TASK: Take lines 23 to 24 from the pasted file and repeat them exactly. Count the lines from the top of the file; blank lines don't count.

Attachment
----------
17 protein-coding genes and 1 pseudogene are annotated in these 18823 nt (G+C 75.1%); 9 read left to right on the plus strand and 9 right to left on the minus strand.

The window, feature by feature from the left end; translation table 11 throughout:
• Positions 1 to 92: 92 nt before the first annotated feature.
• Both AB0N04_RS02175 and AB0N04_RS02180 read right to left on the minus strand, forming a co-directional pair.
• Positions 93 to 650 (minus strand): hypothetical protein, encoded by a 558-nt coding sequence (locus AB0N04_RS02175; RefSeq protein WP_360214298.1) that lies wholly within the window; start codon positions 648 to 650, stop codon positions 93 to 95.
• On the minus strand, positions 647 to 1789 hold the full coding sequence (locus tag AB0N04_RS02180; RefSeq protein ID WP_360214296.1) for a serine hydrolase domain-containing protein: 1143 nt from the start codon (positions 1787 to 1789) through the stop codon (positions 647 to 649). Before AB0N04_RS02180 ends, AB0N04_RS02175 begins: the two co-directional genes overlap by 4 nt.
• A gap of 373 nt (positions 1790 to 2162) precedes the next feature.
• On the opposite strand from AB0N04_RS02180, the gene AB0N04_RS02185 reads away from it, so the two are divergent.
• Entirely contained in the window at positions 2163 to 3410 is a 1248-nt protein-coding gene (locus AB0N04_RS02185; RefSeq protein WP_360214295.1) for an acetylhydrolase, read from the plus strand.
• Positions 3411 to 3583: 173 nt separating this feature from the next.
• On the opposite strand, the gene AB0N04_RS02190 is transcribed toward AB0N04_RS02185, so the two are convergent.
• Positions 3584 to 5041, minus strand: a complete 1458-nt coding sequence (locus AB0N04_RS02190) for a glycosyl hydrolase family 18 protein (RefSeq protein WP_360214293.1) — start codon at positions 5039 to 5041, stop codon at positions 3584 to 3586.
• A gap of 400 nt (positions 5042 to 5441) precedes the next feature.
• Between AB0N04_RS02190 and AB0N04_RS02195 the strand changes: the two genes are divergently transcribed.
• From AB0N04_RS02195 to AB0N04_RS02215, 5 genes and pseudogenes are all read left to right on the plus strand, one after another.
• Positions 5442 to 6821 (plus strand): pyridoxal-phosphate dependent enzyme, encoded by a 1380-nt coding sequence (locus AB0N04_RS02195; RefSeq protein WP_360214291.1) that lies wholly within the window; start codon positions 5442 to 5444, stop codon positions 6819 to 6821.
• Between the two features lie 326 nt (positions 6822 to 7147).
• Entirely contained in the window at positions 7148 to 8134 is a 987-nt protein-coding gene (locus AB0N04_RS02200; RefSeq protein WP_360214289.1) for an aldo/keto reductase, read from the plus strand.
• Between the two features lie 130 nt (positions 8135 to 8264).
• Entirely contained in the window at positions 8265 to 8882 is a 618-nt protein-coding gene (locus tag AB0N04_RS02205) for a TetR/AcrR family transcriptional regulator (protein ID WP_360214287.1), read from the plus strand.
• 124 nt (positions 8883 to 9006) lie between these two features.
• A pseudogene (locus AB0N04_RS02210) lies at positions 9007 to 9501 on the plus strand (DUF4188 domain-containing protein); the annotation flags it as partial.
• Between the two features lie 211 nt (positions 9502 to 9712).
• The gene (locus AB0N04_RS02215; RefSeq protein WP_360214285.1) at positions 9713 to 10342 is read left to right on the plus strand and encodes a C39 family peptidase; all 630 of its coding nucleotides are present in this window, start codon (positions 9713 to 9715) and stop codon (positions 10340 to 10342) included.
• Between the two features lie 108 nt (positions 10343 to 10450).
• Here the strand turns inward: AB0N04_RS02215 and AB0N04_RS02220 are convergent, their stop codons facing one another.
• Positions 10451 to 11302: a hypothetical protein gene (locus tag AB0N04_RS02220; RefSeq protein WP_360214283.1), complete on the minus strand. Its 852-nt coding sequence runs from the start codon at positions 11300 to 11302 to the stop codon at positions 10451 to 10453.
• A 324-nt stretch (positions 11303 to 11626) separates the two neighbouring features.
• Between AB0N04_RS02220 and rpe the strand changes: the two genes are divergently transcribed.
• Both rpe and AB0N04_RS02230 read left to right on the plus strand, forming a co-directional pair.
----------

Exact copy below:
• Between the two features lie 211 nt (positions 9502 to 9712).
• The gene (locus AB0N04_RS02215; RefSeq protein WP_360214285.1) at positions 9713 to 10342 is read left to right on the plus strand and encodes a C39 family peptidase; all 630 of its coding nucleotides are present in this window, start codon (positions 9713 to 9715) and stop codon (positions 10340 to 10342) included.